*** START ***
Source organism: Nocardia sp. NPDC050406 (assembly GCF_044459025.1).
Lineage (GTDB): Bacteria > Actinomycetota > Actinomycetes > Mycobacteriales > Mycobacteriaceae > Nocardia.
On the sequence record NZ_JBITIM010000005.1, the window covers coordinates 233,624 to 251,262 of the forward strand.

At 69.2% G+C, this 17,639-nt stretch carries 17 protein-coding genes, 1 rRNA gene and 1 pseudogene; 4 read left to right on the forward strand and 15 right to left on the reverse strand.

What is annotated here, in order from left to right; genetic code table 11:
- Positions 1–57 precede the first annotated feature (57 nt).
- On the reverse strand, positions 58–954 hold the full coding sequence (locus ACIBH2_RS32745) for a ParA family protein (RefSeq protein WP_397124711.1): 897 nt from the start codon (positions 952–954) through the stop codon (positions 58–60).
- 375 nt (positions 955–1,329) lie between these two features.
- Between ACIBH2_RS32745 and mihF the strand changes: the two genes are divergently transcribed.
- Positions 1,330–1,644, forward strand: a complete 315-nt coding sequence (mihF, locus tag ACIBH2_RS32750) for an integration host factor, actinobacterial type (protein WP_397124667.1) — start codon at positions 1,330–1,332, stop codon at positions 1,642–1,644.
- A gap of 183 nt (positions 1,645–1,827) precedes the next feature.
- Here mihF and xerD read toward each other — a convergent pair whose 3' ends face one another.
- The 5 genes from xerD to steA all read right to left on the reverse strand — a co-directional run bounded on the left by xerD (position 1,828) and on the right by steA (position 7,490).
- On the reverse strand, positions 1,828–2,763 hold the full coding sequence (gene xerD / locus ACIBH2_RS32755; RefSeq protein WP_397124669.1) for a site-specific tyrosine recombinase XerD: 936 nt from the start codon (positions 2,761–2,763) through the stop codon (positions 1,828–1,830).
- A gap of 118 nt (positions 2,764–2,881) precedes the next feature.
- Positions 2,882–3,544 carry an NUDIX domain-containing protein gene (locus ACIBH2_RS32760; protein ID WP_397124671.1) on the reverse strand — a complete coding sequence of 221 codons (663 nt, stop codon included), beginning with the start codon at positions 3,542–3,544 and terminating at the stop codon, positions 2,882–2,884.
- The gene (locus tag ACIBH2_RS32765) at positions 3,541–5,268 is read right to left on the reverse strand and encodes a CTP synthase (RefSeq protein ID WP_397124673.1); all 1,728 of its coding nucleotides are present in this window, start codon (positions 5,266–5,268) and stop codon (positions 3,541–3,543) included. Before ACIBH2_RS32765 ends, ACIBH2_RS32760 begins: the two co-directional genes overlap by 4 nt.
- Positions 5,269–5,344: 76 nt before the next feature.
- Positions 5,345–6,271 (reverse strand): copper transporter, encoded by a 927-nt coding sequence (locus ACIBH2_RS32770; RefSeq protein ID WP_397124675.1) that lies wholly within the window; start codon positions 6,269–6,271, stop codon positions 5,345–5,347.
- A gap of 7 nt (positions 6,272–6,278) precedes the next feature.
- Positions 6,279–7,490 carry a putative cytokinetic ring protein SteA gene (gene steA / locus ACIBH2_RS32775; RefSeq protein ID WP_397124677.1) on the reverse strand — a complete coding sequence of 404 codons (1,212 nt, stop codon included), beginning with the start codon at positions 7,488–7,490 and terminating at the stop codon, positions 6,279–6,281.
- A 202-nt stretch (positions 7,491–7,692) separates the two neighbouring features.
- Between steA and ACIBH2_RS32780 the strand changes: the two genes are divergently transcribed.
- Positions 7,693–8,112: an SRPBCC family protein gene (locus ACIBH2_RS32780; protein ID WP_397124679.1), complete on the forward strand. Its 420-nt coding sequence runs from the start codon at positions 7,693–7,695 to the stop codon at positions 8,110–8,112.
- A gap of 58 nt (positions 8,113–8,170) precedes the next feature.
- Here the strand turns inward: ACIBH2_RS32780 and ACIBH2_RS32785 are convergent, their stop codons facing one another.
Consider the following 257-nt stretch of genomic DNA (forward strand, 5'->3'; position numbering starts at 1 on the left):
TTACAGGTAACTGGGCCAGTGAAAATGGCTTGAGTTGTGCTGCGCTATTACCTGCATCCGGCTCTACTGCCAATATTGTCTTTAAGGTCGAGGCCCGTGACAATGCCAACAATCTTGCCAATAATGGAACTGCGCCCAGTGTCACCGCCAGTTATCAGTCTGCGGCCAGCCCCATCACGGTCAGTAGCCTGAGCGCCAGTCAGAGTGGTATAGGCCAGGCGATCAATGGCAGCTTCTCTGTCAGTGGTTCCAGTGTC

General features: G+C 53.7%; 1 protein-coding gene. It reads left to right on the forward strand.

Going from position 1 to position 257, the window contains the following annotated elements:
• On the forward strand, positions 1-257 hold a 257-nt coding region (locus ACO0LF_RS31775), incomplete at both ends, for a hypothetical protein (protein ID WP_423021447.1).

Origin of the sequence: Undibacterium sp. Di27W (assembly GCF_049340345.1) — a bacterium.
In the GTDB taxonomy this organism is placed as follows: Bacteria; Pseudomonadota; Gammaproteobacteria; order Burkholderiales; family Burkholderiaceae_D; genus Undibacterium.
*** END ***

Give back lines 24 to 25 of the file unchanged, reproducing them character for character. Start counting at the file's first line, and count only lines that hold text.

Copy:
- Positions 7,693–8,112: an SRPBCC family protein gene (locus ACIBH2_RS32780; protein ID WP_397124679.1), complete on the forward strand. Its 420-nt coding sequence runs from the start codon at positions 7,693–7,695 to the stop codon at positions 8,110–8,112.
- A gap of 58 nt (positions 8,113–8,170) precedes the next feature.